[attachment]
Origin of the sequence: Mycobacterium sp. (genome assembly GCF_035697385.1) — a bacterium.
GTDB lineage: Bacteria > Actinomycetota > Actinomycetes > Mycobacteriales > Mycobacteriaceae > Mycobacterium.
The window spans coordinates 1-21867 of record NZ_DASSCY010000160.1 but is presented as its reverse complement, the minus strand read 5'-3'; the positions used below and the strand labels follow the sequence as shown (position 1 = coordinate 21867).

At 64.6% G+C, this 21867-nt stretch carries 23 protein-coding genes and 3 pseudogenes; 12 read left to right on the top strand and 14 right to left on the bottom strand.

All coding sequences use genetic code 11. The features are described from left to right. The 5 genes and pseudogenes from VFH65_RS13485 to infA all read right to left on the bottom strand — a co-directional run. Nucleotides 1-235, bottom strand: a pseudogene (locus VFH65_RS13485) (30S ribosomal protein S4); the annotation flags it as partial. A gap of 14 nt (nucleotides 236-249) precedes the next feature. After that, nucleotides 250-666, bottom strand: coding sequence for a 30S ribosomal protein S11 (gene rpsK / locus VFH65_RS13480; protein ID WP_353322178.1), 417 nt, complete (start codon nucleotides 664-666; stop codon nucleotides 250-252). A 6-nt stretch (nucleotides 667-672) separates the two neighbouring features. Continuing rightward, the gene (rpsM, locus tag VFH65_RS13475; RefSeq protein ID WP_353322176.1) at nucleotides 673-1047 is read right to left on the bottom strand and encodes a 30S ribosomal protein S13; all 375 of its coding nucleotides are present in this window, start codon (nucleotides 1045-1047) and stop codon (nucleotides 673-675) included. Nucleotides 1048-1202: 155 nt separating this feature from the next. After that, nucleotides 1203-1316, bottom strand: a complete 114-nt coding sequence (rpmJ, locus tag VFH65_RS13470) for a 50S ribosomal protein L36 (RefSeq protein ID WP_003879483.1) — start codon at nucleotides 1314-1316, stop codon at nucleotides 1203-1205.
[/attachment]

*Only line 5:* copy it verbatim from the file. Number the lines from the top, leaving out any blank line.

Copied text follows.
All coding sequences use genetic code 11. The features are described from left to right. The 5 genes and pseudogenes from VFH65_RS13485 to infA all read right to left on the bottom strand — a co-directional run. Nucleotides 1-235, bottom strand: a pseudogene (locus VFH65_RS13485) (30S ribosomal protein S4); the annotation flags it as partial. A gap of 14 nt (nucleotides 236-249) precedes the next feature. After that, nucleotides 250-666, bottom strand: coding sequence for a 30S ribosomal protein S11 (gene rpsK / locus VFH65_RS13480; protein ID WP_353322178.1), 417 nt, complete (start codon nucleotides 664-666; stop codon nucleotides 250-252). A 6-nt stretch (nucleotides 667-672) separates the two neighbouring features. Continuing rightward, the gene (rpsM, locus tag VFH65_RS13475; RefSeq protein ID WP_353322176.1) at nucleotides 673-1047 is read right to left on the bottom strand and encodes a 30S ribosomal protein S13; all 375 of its coding nucleotides are present in this window, start codon (nucleotides 1045-1047) and stop codon (nucleotides 673-675) included. Nucleotides 1048-1202: 155 nt separating this feature from the next. After that, nucleotides 1203-1316, bottom strand: a complete 114-nt coding sequence (rpmJ, locus tag VFH65_RS13470) for a 50S ribosomal protein L36 (RefSeq protein ID WP_003879483.1) — start codon at nucleotides 1314-1316, stop codon at nucleotides 1203-1205.